God bless the lives and the souls of Israel “Iz” Ramirez and James “J Dilla” Yancey—two of the most incredible people that I’ve ever encountered in these walks of life. And as far as I’m able to do what I’m doing, I’m gonna continue to rep their names as appropriately as I know how to. And that’s just by continuing to be the best that I can be with my music because the longer that I can stay successful, the longer that I can carry out their legacy.

I can’t conversate like this being any younger than I am right now. It’s almost the greatest reward of being to live in the stage of my life because the younguns can’t disagree with what I’m talking about because I’m dealing with the truth. I deal with logic and rationale and I deal with point of views that are based upon a perspective that’s closer to fact than fabrication. Fuck fabrication. I sleep good, man, despite what we going through. Some unbelievable things have transpired lately. Besides living with the fact that I could never rest comfortably because of the loss of a life that so not warranted their life being taken—from Iz to J Dilla. I look at the situation as their lives were taken because they are greater than right now; they are greater than right here and the Most High obviously had a greater responsibility for them and needed them right now. He needed their help right now. And the way that they was helping us—Dilla was helping us by providing us with unbelievable music and Iz was providing me with securing my wellbeing and making sure that my safety was guaranteed anytime I stepped out of my crib. Them being willing to give their lives in that way to other people, they obviously were so much more capable of greatness that superseded the shit that we was needing from them here. I live with that and that helps keep me comfortable when I go to bed at night. I feel like they still here helping everything that I’m doing because there’s so much good that’s still happening for me. I still got Dilla music on my albums. I still got everything that Iz gave me through conversation and through his willingness to sacrifice his own personal wellbeing to keep me safe, what he contributed to that obviously allowed me to still be able to be here.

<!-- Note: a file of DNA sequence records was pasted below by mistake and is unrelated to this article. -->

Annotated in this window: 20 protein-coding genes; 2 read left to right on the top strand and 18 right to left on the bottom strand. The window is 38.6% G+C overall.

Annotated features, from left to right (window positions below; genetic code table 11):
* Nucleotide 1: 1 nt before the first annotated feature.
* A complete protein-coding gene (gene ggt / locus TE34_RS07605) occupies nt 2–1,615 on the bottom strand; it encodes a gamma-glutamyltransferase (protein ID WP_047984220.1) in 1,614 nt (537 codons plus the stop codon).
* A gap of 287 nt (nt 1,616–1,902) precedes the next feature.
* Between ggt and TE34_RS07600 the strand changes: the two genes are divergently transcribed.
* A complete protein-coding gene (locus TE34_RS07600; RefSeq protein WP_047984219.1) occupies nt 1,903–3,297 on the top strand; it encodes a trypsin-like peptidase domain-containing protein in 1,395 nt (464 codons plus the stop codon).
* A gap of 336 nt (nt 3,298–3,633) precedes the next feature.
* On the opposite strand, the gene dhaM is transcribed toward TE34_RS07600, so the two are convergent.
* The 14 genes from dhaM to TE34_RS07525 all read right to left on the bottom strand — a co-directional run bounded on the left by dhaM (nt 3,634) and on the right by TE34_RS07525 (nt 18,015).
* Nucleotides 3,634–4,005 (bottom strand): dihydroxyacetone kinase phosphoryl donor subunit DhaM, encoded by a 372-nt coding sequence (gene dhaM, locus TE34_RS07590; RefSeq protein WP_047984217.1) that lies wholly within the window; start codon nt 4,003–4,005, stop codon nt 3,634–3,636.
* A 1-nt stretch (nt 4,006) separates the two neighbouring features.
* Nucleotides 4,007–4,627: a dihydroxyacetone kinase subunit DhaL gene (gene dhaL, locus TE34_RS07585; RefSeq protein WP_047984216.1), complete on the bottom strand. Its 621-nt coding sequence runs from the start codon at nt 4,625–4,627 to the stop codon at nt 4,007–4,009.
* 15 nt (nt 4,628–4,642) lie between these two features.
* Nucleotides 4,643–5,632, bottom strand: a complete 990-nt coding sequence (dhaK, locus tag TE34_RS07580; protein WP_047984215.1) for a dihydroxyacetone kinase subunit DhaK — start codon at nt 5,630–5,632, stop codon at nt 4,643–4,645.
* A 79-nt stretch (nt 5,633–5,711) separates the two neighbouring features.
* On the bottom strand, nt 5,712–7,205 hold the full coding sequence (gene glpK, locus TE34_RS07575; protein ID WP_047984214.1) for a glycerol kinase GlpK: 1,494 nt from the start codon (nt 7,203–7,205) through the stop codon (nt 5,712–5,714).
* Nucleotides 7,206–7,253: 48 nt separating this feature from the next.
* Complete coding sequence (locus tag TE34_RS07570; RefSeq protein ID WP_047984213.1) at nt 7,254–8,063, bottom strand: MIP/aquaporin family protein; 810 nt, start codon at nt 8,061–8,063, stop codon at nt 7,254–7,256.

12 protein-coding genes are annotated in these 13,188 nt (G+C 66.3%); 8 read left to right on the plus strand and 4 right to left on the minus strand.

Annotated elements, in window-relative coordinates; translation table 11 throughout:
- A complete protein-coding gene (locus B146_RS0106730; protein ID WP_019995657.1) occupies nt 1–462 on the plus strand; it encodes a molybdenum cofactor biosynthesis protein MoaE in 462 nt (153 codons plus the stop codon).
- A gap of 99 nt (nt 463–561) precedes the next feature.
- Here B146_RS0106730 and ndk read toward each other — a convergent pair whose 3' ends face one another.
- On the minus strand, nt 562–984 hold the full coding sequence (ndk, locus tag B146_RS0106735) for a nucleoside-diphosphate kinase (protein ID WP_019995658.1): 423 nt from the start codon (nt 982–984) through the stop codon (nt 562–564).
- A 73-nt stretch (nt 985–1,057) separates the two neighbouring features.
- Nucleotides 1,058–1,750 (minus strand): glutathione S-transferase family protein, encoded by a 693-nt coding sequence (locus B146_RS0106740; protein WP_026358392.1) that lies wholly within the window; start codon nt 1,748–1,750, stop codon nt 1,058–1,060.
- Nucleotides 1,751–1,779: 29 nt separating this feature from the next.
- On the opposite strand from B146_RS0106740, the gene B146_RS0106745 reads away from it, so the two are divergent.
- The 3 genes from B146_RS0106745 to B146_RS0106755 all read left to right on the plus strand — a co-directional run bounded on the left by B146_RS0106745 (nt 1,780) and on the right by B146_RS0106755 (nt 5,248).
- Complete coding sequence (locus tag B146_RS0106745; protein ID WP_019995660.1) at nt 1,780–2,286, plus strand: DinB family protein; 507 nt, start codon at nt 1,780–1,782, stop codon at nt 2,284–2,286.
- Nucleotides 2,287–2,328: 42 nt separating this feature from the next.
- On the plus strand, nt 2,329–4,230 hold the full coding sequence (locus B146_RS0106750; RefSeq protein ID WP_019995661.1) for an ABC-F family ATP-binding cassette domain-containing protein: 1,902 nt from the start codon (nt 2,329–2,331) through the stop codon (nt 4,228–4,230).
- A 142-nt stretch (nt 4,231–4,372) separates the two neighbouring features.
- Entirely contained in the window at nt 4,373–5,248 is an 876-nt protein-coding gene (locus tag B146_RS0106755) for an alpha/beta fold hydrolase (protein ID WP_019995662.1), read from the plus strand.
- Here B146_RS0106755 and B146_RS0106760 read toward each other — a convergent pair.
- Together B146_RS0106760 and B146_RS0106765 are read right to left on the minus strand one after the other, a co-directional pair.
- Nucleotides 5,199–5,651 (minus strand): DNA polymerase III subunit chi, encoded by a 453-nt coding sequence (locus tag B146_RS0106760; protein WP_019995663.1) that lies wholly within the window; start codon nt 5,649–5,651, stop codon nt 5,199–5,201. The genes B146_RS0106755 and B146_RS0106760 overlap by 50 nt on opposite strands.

• http://rockthedub.blogspot.com khal

    hot. I always liked Bus, ever since the LONS days… and in Jay Dee’s passing, I realized that to this day my favorite beat Dilla did was the “So Hardcore” jawn… just b/c it was so fucking subtle. Subtle beauty. He hooked Bus up with GEMS, like he did others. It was funny, I dug the So Hardcore without really knowning who Dilla was… then when I did the math, esp. after his passing, and truly realized how some of my favorite Hip-Hop tracks were Dilla tracks, I’m just in awe. I felt connected. I read there are like 2 LPs of material waiting in the wings (I think that was in the latest XXL)… I can’t wait.

    Big up to Bus for being real about the one like Dilla. RIP J.Yancey. Hold your head, Miss Yancey.

  • Pingback: Nah Right » Blog Archive » Stray Shots

  • http://www.melatonemusic.com r

    thanks for interesting tidbits. to have someone record straight off a beat-tape is ridiculous. who knows how much more Dilla’s beats would have jumped out the speakers if he was getting his Bob Power on?

  • http://myblogwillsoonbebetterthanyours.blogspot.com/ Will Dukes

    i know for a fact that the “straight-from-beat-tape” approach was a normal thing with dilla (see mos and talib’s obscure ’00 heatrock “little brother,” wherein dilla flips a popular roy ayers loop on some “pause”-tape shit).

    dude was a monster. and it’s good to see that he will always be remembered.

    trevor smith is a stand-up guy.

  • Dre

    That was dope! Bus gave one of the most in-depth comments on the life of Dilla that I’ve read so far. And I’ve read a lot of em’ since his passing. I really wish this piece of the interview ends up in the final product…just a little way 2 spread the word more about Dilla and the magic he brought 2 the game!

  • http://xxl Puerto-Black

    RIP JD

  • 50 Cent

    Busta Rymes is a steroid freak, just like me.

    *oils himself up to the YMCA*

  • notes from underground

    The other day I read a quote that said “Change should never be forced or revolutionary, but instead evolutionary.” Dilla did just that, he EVOLVED Hip-Hop. Mad Lib continues this evolution today with albums like “Movie Scences Vol 1&2″ and Dudley Perkins -”Expressions (a.u. 2012)”. Dilla, God sent you here (like all of us) to change the world for the better.You completed your mission. Your music has touched me(and countless amounts of others) so much that I strive to continue the evolutionary process you helped keep in motion. Thank you. God Bless the Dead.

  • bhillboy

    i wish mufuckas would stop comparin mufuckas who don’t have an album out with greats like tupac who has more albums out dead than lupe will ever get living. pac barely has 5 shitty songs ever and lupe hasn’t even put out a b-side to his okay single. cut the games.